High Conflict: Why We Get Trapped and How We Get Out | Amanda Ripley with Ciaran O’Connor & April Lawson

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In her latest book, High Conflict, Amanda Ripley explores how good people get captured by devastating conflict and how they can break free. Amanda combines storytelling with data—drawing lessons from examples like the FARC militants of Colombia and the violent gangs of Chicago—to develop a theory of successful conflict resolution.

In this edition of the Braver Angels Podcast, Amanda joins hosts Ciaran O’Connor and April Lawson to dive deep into her book and illuminate lessons we can apply to tribal politics in the U.S.

Learn more about Amanda’s book: www.amandaripley.com 

Twitter: @braverangels, @amandaripley, @ciaranjoconnor, @AprilALawson

Listen or watch the podcast below. You can also find it on Apple, Spotify, or wherever you get your podcasts.

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There ARE Self-Evident Truths: BA Members Respond to LNP’s Newsletter

Various grassroots members of Braver Angels responded to my skepticism with insightful commentaries on the practical utility and moral prudence of accepting certain truths as self-evident in American political life, and, while I am not yet fully convinced, it has gotten me thinking!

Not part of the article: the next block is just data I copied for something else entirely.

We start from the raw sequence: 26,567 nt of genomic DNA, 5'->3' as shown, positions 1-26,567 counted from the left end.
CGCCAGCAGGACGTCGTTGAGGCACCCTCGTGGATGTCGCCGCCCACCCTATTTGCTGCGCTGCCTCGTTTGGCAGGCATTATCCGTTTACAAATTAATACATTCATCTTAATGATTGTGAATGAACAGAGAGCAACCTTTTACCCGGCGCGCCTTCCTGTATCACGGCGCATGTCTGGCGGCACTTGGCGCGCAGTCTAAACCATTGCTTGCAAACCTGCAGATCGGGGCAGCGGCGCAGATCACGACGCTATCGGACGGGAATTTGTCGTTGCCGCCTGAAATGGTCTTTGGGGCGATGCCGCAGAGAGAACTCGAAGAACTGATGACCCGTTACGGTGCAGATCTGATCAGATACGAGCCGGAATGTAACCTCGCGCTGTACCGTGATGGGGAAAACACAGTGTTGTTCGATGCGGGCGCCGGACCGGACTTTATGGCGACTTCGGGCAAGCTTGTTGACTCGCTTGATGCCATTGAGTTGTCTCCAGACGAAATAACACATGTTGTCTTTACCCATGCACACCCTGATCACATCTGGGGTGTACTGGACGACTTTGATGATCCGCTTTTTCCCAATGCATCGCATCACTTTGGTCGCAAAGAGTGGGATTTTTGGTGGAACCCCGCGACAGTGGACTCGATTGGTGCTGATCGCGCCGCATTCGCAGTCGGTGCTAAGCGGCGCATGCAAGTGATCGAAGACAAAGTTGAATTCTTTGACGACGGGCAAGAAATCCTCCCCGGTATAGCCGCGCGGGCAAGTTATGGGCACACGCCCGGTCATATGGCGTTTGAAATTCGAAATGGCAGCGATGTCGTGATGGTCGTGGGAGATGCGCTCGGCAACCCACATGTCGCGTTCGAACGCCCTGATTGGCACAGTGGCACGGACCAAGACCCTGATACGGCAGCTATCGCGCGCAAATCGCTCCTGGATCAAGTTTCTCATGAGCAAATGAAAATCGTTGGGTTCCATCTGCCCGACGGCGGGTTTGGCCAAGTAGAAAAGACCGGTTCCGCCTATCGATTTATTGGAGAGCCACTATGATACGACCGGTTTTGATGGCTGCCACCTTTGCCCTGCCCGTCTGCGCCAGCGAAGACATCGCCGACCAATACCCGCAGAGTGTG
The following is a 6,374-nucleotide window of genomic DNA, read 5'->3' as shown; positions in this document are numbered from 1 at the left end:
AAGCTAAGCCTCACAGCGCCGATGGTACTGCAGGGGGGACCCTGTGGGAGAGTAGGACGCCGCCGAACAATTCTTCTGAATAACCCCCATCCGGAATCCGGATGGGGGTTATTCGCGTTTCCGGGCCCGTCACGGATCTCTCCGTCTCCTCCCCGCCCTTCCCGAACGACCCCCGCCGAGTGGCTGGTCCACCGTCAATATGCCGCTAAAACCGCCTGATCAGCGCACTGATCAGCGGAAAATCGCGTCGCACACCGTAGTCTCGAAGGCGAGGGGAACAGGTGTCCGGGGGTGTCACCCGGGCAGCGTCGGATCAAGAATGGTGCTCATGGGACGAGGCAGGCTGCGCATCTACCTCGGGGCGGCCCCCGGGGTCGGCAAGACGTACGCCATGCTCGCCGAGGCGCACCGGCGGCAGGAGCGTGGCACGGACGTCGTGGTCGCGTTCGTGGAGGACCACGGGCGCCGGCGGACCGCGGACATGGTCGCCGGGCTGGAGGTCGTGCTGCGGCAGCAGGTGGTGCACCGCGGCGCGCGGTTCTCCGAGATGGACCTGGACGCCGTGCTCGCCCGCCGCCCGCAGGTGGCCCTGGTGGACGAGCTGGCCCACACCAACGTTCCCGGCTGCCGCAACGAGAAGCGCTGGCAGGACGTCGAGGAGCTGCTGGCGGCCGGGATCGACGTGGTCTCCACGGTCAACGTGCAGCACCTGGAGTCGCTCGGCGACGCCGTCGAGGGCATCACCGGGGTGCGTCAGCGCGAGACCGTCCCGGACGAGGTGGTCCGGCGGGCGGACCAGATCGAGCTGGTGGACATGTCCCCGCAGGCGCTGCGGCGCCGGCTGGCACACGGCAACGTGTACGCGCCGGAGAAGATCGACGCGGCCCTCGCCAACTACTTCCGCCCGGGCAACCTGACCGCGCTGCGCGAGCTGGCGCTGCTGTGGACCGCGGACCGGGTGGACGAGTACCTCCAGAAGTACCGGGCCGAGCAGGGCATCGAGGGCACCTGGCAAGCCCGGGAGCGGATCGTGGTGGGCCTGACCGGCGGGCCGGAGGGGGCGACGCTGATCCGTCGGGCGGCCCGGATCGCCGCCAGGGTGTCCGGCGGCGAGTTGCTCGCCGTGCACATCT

2 thoughts on “High Conflict: Why We Get Trapped and How We Get Out | Amanda Ripley with Ciaran O’Connor & April Lawson”

  1. Marybeth Webster

    I thought “I don’t have time to listen for an hour!”, but here it is an hour later and I’m most grtified to have stayed for the “High Conflict” podcast. Braver Angels has taken the hand of this naive but curious “kid”/novice* and is leading me at my own pace into new worlds! I helped organize and attended the first Red/Blue workshop in my small southnern Oregon community; I’ve recently done two One-on-One Zoom conversations, one on race and one on urban/rural. Today I dared open and then hang in for a discussion with a woman who pronounced, “The homeless are all mentally ill and should be locked up.” By staying (a theme here?), and mirroring and asking for clarification, we found a point of agreement and parted warmly. Note: I was speaking to her in my second language, Spanish. That forces me to slow down to find the best word, but also to ask genuinely for her to repeat sentences. Good conflict resolution in a nutshell! (* I’m almost ninety-two.) I so admire the three young people who did this podcast!

  2. I was very interested to hear about the idea of no campaigning within the Baha’i faith. I have read about other countries that limit campaigns to 90 days or less. The concept of reducing campaigns from a major billion dollar industry, to a small cottage industry would certainly reduce the amount of non value added activity. This would also help to limit the number of “conflict entrepreneurs” making money by driving our nation apart.

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